Public Domain: Beyoncé, Kelly Clarkson
Fair Use: Carly Rae Jepsen (“Kiss” album cover), Meghan Trainor (“Title” album cover), Taylor Swift (“Taylor Swift” album cover, “Fearless” album cover, “Speak Now” album cover, “Red” album cover, “1989” album cover)

October 14, 2014
by Alice Zhao
102 Comments

How Text Messages Change from Dating to Marriage

Way back in October 2008, my now husband and I went on our first date. On our one year anniversary, his gift to me was a Word doc of all of our text messages since our first date (what he likes to refer to as #thegiftofdata). This was especially high tech back in the day (given that we both had feature phones) and what I considered to be the most thoughtful gift ever (given that we are both nerds).

To celebrate our six year anniversary, I decided to take his present to the next level. I took a look at all of our text messages from our first year of dating and compared them with our text messages from the past year as an engaged couple and then newlyweds. I started by looking at the words we used in our text messages six years ago versus present day.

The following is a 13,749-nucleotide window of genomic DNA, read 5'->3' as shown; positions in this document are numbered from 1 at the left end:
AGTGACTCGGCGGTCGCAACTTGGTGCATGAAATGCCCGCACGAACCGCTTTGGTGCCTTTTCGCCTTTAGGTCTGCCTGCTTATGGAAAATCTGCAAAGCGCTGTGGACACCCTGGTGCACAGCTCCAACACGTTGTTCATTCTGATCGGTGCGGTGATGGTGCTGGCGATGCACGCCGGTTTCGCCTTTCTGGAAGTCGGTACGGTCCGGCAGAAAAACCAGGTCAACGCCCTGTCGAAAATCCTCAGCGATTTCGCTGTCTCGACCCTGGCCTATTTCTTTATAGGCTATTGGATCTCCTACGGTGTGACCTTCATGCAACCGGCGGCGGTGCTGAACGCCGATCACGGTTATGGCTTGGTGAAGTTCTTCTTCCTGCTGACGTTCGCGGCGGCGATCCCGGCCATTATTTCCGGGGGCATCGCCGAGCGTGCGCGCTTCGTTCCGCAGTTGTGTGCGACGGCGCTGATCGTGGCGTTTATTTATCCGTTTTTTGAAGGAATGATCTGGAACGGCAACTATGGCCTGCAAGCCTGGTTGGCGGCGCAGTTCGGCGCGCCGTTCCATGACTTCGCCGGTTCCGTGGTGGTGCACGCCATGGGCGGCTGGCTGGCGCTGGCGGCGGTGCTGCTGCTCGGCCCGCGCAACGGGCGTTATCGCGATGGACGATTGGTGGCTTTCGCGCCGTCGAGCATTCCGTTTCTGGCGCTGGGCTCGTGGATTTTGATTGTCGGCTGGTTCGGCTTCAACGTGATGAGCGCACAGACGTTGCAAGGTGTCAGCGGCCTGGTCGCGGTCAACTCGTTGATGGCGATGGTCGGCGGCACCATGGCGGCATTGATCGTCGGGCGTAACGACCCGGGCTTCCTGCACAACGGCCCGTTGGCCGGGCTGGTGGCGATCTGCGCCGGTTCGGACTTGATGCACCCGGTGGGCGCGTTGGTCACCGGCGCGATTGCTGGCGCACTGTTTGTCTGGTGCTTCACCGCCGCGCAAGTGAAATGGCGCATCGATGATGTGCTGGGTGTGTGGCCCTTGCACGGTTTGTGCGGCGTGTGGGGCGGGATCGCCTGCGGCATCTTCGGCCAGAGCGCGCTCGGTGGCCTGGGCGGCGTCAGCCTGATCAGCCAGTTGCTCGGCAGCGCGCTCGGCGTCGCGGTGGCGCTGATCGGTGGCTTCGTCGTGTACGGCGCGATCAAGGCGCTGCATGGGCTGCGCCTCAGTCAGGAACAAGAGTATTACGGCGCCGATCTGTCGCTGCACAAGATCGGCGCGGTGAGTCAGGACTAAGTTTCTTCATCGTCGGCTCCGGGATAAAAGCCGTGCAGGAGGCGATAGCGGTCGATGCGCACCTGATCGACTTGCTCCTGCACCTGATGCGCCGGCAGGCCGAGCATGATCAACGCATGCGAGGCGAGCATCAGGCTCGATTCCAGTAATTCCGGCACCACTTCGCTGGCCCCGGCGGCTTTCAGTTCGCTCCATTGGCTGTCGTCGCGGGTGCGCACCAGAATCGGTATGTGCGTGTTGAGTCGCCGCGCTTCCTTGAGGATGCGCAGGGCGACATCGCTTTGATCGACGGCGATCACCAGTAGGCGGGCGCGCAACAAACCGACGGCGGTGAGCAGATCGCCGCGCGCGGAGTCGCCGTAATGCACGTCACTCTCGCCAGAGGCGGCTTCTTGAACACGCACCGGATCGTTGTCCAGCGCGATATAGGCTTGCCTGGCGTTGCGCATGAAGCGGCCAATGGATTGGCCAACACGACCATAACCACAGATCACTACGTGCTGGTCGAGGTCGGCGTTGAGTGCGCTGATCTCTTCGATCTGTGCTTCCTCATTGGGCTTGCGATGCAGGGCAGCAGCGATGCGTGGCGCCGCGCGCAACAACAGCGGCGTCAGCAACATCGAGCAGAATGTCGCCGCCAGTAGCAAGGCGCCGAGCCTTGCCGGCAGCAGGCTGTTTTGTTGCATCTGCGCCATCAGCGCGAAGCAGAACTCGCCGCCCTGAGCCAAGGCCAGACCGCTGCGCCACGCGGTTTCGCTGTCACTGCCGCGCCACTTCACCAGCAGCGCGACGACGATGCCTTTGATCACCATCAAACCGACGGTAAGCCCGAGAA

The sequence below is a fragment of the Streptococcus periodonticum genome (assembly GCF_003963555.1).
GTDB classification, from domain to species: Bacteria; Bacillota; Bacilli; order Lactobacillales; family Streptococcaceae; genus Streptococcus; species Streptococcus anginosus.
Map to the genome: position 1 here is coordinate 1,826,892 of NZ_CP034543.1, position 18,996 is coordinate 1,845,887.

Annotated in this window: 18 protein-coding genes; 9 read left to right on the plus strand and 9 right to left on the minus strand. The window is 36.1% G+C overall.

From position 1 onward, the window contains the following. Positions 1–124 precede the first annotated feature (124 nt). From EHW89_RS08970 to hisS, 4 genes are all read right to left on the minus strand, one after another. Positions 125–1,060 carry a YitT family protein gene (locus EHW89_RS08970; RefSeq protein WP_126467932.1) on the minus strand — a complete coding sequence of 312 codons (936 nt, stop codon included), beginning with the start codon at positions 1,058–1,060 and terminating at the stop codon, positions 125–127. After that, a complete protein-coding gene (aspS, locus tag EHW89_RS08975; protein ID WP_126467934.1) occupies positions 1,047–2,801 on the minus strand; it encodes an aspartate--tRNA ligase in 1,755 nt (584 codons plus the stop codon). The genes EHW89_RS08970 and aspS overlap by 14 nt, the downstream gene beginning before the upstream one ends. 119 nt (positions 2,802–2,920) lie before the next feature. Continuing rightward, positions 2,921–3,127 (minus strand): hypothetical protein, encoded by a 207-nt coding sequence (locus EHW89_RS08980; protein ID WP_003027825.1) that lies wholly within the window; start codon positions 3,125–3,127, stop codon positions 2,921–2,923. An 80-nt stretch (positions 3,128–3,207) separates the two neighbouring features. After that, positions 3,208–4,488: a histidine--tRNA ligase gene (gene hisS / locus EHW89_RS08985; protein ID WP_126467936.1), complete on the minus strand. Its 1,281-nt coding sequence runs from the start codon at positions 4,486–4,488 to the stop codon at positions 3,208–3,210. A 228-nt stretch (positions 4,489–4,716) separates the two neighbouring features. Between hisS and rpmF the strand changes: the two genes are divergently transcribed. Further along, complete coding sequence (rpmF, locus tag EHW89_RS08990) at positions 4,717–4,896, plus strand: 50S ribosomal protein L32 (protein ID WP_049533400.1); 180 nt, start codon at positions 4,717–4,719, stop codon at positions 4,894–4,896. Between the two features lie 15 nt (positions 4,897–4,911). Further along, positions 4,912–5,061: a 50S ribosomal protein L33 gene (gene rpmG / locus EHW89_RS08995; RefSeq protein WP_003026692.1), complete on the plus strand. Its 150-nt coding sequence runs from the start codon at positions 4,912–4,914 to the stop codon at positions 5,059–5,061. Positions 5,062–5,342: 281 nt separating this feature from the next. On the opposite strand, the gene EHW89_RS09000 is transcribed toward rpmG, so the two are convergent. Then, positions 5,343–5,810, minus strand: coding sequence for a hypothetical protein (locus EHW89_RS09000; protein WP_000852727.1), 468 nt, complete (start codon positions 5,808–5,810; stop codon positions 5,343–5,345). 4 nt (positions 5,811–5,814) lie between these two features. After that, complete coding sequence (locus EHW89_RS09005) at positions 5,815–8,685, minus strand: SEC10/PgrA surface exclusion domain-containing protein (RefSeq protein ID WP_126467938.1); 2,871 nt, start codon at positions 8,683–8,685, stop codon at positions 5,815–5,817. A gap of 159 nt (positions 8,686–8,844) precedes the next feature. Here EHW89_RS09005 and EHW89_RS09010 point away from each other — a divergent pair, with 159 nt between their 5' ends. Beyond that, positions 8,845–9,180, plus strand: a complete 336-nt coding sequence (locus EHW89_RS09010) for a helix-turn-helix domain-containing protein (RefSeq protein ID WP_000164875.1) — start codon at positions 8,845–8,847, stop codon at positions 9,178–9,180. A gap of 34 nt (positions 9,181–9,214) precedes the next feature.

Text_Words2

First of all, we can clearly see that my husband has an obsession with the word “home”. As for me, my early twenties self frequently started conversations with the term “hey”, and more recently I seem to have decided to no longer greet my husband, but instead agree with most of the things he texts me.

I then looked at the frequency of specific terms we used in our text messages when we started dating compared to the past year.